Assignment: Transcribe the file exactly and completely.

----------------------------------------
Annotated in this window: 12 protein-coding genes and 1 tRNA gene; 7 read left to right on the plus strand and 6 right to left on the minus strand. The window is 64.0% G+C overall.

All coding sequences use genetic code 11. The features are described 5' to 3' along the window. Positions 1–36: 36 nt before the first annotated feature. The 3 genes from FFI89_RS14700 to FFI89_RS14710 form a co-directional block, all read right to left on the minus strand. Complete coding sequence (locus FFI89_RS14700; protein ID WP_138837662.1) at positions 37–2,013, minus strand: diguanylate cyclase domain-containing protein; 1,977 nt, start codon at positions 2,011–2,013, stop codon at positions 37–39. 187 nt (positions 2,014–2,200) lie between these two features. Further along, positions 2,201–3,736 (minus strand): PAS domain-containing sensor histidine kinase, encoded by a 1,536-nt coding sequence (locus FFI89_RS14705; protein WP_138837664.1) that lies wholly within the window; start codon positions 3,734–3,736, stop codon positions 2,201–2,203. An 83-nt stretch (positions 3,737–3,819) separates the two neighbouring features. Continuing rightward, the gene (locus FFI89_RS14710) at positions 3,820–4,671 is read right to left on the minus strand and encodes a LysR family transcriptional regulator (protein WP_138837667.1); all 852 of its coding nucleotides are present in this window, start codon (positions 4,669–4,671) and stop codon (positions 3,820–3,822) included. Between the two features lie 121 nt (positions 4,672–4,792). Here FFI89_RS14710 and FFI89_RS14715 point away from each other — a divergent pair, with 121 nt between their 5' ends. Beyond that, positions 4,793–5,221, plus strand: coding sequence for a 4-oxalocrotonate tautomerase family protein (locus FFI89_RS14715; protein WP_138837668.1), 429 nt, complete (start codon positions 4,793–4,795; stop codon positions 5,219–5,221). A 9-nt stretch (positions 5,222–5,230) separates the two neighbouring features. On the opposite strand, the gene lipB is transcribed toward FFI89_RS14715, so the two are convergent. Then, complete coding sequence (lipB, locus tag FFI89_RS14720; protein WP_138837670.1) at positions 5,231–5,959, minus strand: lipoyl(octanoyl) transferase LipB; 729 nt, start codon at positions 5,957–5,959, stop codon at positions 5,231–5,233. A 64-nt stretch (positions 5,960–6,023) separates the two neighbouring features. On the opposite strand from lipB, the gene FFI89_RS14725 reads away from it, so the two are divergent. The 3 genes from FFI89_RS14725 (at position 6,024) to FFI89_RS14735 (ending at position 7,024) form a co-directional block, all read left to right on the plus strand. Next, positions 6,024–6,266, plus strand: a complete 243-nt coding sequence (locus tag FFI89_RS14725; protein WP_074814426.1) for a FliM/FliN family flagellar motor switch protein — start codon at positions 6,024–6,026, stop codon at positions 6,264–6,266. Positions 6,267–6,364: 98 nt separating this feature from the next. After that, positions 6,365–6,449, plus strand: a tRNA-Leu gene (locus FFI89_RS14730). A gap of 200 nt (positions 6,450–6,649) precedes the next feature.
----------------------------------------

Annotated in this window: 12 protein-coding genes and 1 tRNA gene; 7 read left to right on the plus strand and 6 right to left on the minus strand. The window is 64.0% G+C overall.

All coding sequences use genetic code 11. The features are described 5' to 3' along the window. Positions 1–36: 36 nt before the first annotated feature. The 3 genes from FFI89_RS14700 to FFI89_RS14710 form a co-directional block, all read right to left on the minus strand. Complete coding sequence (locus FFI89_RS14700; protein ID WP_138837662.1) at positions 37–2,013, minus strand: diguanylate cyclase domain-containing protein; 1,977 nt, start codon at positions 2,011–2,013, stop codon at positions 37–39. 187 nt (positions 2,014–2,200) lie between these two features. Further along, positions 2,201–3,736 (minus strand): PAS domain-containing sensor histidine kinase, encoded by a 1,536-nt coding sequence (locus FFI89_RS14705; protein WP_138837664.1) that lies wholly within the window; start codon positions 3,734–3,736, stop codon positions 2,201–2,203. An 83-nt stretch (positions 3,737–3,819) separates the two neighbouring features. Continuing rightward, the gene (locus FFI89_RS14710) at positions 3,820–4,671 is read right to left on the minus strand and encodes a LysR family transcriptional regulator (protein WP_138837667.1); all 852 of its coding nucleotides are present in this window, start codon (positions 4,669–4,671) and stop codon (positions 3,820–3,822) included. Between the two features lie 121 nt (positions 4,672–4,792). Here FFI89_RS14710 and FFI89_RS14715 point away from each other — a divergent pair, with 121 nt between their 5' ends. Beyond that, positions 4,793–5,221, plus strand: coding sequence for a 4-oxalocrotonate tautomerase family protein (locus FFI89_RS14715; protein WP_138837668.1), 429 nt, complete (start codon positions 4,793–4,795; stop codon positions 5,219–5,221). A 9-nt stretch (positions 5,222–5,230) separates the two neighbouring features. On the opposite strand, the gene lipB is transcribed toward FFI89_RS14715, so the two are convergent. Then, complete coding sequence (lipB, locus tag FFI89_RS14720; protein WP_138837670.1) at positions 5,231–5,959, minus strand: lipoyl(octanoyl) transferase LipB; 729 nt, start codon at positions 5,957–5,959, stop codon at positions 5,231–5,233. A 64-nt stretch (positions 5,960–6,023) separates the two neighbouring features. On the opposite strand from lipB, the gene FFI89_RS14725 reads away from it, so the two are divergent. The 3 genes from FFI89_RS14725 (at position 6,024) to FFI89_RS14735 (ending at position 7,024) form a co-directional block, all read left to right on the plus strand. Next, positions 6,024–6,266, plus strand: a complete 243-nt coding sequence (locus tag FFI89_RS14725; protein WP_074814426.1) for a FliM/FliN family flagellar motor switch protein — start codon at positions 6,024–6,026, stop codon at positions 6,264–6,266. Positions 6,267–6,364: 98 nt separating this feature from the next. After that, positions 6,365–6,449, plus strand: a tRNA-Leu gene (locus FFI89_RS14730). A gap of 200 nt (positions 6,450–6,649) precedes the next feature.